Parents in the Midwest have access to Dr Alexander Golbin ( who is a leading expert on children and sleep disorders. He wrote the book on Children's Sleep and was head of Child Psychiatry at cook County Hospital for 25 years. He is an excellent resource for parents of children with Autism, ADD, ADHD, and bedwetting and other developmental challenges.

I have an adult practice with the exception of children with sleep disordeers, TMJ disorders, TMD or chronic headaches. Chronic headaches in children and adolescents are almost always related to the stomtognathic sytem including teeth, jaws, jaw joints, jaw muscles, sinus regions and the all important Trigeminal Nerve.

I have thousands of visitors sent to my site from other health blogs and I thank you for listing my site on those blogs. We can improve the health and quality of life for patients

Thursday, February 3, 2011

Sound Sleep for Your Children

Anyone with sleep apnea may not notice they suffer from the disorder because the symptoms of sleep apnea are usually only apparent while sleeping or are nonspecific and may be attributed to other factors. Most of the time, a significant other notices that their partner snores and stops breathing several times a night because they are sleeping in the same room.

The symptoms of sleep apnea in children are more difficult to notice because children usually sleep in a room by themselves. Snoring is a good indicator in adults that they may have sleep apnea. However, many children snore and snoring is not always a sign of sleep apnea in children.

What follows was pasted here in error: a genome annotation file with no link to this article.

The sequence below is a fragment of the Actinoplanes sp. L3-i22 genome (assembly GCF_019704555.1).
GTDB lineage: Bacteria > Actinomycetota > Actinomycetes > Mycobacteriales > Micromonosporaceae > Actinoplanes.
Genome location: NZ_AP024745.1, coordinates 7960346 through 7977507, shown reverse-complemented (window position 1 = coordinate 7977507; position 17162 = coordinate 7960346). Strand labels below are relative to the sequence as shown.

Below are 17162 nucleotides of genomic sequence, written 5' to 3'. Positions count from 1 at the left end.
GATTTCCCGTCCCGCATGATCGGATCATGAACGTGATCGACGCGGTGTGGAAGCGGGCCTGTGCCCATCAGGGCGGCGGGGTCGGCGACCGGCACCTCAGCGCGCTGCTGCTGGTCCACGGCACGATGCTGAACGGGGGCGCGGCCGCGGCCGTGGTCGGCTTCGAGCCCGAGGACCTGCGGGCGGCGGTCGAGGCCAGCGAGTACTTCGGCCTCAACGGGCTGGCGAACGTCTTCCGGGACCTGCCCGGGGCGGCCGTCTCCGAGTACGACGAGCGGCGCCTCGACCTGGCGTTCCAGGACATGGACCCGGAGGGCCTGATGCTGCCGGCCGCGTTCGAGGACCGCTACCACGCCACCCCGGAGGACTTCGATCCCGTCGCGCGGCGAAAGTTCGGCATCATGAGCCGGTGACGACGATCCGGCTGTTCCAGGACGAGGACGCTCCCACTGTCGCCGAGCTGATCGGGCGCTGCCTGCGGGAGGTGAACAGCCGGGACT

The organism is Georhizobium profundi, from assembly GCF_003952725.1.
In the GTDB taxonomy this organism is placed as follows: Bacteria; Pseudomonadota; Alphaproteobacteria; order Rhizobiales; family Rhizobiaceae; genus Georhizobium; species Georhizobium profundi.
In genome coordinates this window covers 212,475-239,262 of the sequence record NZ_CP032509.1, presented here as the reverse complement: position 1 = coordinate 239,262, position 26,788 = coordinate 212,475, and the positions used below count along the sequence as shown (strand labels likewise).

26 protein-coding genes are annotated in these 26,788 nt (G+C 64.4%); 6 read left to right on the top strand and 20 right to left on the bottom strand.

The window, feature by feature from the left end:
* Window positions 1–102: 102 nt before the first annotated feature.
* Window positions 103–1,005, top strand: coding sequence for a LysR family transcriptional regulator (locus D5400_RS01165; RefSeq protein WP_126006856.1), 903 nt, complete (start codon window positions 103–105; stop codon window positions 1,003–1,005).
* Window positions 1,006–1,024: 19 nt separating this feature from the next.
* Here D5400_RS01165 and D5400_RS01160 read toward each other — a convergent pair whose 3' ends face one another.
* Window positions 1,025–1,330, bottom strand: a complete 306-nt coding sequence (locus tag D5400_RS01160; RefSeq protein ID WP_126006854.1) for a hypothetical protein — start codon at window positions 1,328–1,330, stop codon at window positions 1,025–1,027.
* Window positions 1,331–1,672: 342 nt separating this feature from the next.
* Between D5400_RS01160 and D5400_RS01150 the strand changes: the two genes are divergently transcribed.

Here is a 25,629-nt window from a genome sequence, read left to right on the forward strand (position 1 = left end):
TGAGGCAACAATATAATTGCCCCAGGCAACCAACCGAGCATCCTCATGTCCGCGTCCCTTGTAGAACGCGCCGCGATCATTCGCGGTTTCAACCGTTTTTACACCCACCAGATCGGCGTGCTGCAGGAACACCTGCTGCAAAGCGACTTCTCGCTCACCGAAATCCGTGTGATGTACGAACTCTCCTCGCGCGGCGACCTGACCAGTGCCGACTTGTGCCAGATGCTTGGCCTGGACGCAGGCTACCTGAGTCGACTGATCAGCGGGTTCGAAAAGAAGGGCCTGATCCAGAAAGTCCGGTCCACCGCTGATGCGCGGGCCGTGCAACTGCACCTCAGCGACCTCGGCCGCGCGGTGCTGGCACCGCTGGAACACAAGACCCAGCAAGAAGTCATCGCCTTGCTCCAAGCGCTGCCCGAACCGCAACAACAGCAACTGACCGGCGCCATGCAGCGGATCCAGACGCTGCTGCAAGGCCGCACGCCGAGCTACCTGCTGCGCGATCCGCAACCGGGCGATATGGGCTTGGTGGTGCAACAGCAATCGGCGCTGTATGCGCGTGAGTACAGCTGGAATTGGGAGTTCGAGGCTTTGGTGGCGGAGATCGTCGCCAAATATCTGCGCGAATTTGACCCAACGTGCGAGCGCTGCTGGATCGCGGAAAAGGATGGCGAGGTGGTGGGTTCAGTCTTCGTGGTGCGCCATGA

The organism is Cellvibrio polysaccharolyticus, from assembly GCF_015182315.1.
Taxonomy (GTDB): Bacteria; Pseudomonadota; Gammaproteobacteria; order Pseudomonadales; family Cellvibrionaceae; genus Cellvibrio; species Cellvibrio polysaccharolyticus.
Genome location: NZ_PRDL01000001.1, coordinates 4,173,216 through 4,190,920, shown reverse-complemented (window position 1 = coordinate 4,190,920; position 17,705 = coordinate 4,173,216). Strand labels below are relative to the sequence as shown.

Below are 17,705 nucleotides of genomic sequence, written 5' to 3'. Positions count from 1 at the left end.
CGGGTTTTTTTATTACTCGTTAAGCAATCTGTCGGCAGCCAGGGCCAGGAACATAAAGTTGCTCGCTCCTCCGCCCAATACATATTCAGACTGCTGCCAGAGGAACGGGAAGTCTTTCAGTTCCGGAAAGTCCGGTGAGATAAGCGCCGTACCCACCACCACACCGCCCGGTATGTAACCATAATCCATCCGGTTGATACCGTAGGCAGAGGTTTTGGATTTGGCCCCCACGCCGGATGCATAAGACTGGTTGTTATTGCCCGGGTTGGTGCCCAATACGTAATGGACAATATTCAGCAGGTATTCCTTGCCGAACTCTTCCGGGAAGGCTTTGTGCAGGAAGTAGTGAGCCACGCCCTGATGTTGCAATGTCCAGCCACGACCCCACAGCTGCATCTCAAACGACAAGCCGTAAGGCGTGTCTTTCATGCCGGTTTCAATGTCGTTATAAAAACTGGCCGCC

Sleep apnea symptoms to look out for in children include:

  • Breathing through the mouth
  • Difficulty sleeping or restless sleep
  • Excessive sleepiness during the day
  • Failure to either lose or gain weight
  • Tonsils that are enlarged
  • Problems paying attention at school
  • Hyperactivity or aggressive behavior

A pediatric ENT is the best person to diagnose your child’s sleep apnea. Diagnosis of sleep apnea in children is usually based on their behavioral symptoms and enlarged tonsils. Depending on your child’s symptoms and needs, a sleep study may be performed.

Children with sleep apnea who are treated for the condition will get a good night’s sleep and have the rest required to do well in school. You will notice improvement in your child’s behavior and grades at school after treatment.

If you believe your child is suffering from sleep apnea, please speak with a sleep apnea dentist in your area for help.